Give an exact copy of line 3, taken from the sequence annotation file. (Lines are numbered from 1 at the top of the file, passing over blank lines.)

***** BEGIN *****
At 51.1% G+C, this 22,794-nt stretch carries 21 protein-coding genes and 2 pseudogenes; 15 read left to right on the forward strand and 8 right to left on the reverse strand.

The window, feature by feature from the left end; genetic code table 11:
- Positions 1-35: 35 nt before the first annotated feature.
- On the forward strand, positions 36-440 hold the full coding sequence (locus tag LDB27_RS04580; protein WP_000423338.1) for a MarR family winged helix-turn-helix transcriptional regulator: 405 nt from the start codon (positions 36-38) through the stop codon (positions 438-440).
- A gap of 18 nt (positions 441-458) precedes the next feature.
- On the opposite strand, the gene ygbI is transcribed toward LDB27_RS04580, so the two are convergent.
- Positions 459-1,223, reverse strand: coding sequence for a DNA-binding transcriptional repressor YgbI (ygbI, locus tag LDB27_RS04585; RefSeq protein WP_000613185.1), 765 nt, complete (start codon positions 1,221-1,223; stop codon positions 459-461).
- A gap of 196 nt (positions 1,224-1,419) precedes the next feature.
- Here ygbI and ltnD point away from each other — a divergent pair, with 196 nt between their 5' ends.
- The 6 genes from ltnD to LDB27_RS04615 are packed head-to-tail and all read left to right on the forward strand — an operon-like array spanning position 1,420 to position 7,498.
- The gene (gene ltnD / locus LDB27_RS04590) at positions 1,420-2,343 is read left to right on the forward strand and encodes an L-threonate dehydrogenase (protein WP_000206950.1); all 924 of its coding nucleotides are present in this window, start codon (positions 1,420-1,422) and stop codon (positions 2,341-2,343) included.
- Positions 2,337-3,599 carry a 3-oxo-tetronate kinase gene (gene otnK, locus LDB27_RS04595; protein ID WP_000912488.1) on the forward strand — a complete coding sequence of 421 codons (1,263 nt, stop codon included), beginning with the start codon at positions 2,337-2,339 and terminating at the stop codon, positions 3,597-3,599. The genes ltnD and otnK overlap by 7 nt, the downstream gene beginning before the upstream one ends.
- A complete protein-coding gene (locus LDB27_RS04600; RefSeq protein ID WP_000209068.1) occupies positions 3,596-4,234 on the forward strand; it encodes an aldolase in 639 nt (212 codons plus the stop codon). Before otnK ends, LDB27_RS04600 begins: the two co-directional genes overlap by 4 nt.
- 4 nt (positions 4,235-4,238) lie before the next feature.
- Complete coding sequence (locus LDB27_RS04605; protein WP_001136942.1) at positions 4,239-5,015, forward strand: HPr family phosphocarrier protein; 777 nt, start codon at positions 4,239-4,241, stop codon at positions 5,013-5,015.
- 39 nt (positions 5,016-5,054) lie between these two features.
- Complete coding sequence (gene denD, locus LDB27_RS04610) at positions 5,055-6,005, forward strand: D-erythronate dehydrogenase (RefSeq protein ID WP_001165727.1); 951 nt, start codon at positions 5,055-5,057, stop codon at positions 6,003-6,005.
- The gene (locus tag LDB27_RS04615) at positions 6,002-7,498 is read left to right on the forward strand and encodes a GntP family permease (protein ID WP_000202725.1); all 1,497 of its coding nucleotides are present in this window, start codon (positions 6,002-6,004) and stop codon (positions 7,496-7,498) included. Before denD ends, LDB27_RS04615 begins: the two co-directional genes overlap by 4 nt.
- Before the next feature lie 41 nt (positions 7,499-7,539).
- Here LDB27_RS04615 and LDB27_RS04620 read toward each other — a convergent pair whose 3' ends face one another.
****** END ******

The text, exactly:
- Positions 1-35: 35 nt before the first annotated feature.